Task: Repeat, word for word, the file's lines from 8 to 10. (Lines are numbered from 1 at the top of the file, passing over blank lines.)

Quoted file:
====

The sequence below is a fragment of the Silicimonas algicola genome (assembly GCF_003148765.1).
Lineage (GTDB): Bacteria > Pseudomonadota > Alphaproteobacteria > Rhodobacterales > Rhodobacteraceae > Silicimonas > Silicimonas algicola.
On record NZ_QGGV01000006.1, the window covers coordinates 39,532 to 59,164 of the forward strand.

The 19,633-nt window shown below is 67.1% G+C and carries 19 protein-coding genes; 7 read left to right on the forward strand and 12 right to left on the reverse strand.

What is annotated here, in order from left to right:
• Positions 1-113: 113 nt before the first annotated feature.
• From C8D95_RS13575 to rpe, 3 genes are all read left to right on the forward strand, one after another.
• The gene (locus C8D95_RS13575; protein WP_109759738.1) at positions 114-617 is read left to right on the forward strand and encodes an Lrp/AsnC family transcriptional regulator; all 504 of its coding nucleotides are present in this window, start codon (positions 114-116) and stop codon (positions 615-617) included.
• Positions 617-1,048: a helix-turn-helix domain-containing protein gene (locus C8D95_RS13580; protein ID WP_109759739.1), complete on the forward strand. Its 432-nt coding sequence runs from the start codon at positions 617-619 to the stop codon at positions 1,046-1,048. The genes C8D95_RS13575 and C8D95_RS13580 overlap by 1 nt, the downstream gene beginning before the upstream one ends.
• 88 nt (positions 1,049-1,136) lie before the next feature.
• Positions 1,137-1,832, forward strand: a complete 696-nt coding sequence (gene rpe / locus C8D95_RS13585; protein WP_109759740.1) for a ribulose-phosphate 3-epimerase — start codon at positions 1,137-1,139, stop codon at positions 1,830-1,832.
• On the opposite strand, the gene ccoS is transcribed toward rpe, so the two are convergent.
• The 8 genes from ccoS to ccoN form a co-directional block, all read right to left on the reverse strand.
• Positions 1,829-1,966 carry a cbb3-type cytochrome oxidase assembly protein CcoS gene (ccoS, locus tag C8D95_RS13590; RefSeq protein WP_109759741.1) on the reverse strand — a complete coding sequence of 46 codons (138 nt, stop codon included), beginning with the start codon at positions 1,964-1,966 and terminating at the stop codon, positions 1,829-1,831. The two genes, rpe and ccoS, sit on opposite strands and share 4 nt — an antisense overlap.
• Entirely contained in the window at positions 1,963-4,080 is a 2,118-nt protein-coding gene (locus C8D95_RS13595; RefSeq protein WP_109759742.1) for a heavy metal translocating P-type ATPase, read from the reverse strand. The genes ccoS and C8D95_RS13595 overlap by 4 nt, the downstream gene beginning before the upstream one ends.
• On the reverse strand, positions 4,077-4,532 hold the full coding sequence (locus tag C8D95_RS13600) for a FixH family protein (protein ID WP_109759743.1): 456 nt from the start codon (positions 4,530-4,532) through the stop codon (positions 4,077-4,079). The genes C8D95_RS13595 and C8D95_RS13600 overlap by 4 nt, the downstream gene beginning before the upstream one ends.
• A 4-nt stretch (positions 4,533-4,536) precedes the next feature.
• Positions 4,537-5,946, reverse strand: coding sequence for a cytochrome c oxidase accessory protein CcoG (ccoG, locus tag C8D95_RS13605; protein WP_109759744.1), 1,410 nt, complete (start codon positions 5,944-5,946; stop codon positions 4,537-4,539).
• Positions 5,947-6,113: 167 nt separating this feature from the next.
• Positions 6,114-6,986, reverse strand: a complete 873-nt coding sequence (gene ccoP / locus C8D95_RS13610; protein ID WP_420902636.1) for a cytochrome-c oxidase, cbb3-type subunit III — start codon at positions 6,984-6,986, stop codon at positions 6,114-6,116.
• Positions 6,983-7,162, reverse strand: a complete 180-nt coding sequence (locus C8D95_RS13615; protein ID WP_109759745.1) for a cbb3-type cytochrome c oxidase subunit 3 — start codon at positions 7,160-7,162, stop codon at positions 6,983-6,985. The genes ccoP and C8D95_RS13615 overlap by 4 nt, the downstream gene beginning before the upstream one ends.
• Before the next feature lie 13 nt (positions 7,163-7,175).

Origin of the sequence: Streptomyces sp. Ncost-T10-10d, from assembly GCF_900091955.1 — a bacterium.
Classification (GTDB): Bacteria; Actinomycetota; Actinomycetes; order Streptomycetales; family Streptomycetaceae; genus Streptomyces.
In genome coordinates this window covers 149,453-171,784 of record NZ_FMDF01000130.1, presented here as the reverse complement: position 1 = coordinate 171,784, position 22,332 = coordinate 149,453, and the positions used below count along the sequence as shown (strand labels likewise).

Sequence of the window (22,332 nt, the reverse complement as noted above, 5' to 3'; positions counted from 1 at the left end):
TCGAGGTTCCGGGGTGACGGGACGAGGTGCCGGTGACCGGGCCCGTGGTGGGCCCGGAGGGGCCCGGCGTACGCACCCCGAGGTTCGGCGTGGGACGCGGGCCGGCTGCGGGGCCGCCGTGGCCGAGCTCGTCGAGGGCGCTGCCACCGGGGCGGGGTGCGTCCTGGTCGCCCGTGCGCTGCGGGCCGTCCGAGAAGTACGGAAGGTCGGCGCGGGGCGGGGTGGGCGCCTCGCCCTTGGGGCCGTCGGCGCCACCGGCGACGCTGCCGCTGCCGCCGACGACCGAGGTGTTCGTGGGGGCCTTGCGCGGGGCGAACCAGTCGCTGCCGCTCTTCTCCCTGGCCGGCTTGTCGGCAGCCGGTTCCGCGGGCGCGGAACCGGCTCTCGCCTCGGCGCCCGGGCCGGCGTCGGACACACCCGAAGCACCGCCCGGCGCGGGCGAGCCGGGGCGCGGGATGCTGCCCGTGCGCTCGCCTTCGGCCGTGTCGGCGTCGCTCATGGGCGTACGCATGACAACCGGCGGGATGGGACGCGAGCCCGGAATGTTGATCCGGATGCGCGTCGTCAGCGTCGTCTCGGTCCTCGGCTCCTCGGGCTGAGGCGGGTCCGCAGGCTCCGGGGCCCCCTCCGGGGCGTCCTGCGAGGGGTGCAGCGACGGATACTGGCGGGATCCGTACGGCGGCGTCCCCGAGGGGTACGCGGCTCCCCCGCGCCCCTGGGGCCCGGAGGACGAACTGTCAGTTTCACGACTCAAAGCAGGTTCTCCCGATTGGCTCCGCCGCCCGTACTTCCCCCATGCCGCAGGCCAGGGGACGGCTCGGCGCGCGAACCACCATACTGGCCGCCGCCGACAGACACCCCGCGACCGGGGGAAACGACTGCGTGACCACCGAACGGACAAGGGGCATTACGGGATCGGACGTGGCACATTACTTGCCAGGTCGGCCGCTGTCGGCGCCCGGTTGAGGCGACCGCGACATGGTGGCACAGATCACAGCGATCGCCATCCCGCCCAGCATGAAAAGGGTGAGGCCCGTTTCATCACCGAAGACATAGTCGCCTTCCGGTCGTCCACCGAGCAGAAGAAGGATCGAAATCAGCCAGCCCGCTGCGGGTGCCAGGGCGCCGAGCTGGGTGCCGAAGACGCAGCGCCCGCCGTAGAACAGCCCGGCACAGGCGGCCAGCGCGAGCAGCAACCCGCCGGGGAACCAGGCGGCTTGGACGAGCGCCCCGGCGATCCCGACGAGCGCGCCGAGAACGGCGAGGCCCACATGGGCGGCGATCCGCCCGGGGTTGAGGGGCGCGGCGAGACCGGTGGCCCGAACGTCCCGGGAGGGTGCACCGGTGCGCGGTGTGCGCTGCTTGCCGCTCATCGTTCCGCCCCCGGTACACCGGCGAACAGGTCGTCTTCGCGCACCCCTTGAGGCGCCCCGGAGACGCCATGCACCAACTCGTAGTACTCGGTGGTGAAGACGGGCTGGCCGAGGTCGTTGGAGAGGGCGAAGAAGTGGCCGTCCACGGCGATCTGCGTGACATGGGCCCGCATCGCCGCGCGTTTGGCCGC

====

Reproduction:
• The gene (locus C8D95_RS13575; protein WP_109759738.1) at positions 114-617 is read left to right on the forward strand and encodes an Lrp/AsnC family transcriptional regulator; all 504 of its coding nucleotides are present in this window, start codon (positions 114-116) and stop codon (positions 615-617) included.
• Positions 617-1,048: a helix-turn-helix domain-containing protein gene (locus C8D95_RS13580; protein ID WP_109759739.1), complete on the forward strand. Its 432-nt coding sequence runs from the start codon at positions 617-619 to the stop codon at positions 1,046-1,048. The genes C8D95_RS13575 and C8D95_RS13580 overlap by 1 nt, the downstream gene beginning before the upstream one ends.
• 88 nt (positions 1,049-1,136) lie before the next feature.